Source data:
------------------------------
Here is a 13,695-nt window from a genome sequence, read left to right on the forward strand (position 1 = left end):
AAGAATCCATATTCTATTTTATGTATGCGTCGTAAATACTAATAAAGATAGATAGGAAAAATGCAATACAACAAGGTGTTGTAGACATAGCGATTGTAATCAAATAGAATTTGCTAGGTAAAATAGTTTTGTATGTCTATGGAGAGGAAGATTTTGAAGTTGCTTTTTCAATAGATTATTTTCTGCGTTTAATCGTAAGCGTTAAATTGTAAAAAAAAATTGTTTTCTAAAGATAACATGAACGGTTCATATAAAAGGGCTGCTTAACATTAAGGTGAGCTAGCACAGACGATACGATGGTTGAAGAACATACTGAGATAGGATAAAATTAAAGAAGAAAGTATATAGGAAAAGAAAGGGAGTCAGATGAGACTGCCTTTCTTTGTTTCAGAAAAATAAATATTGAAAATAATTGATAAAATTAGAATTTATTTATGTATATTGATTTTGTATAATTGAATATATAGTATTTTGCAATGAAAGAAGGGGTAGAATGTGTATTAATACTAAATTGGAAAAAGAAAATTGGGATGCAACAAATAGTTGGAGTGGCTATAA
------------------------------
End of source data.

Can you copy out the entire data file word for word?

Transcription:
Here is a 13,695-nt window from a genome sequence, read left to right on the forward strand (position 1 = left end):
AAGAATCCATATTCTATTTTATGTATGCGTCGTAAATACTAATAAAGATAGATAGGAAAAATGCAATACAACAAGGTGTTGTAGACATAGCGATTGTAATCAAATAGAATTTGCTAGGTAAAATAGTTTTGTATGTCTATGGAGAGGAAGATTTTGAAGTTGCTTTTTCAATAGATTATTTTCTGCGTTTAATCGTAAGCGTTAAATTGTAAAAAAAAATTGTTTTCTAAAGATAACATGAACGGTTCATATAAAAGGGCTGCTTAACATTAAGGTGAGCTAGCACAGACGATACGATGGTTGAAGAACATACTGAGATAGGATAAAATTAAAGAAGAAAGTATATAGGAAAAGAAAGGGAGTCAGATGAGACTGCCTTTCTTTGTTTCAGAAAAATAAATATTGAAAATAATTGATAAAATTAGAATTTATTTATGTATATTGATTTTGTATAATTGAATATATAGTATTTTGCAATGAAAGAAGGGGTAGAATGTGTATTAATACTAAATTGGAAAAAGAAAATTGGGATGCAACAAATAGTTGGAGTGGCTATAA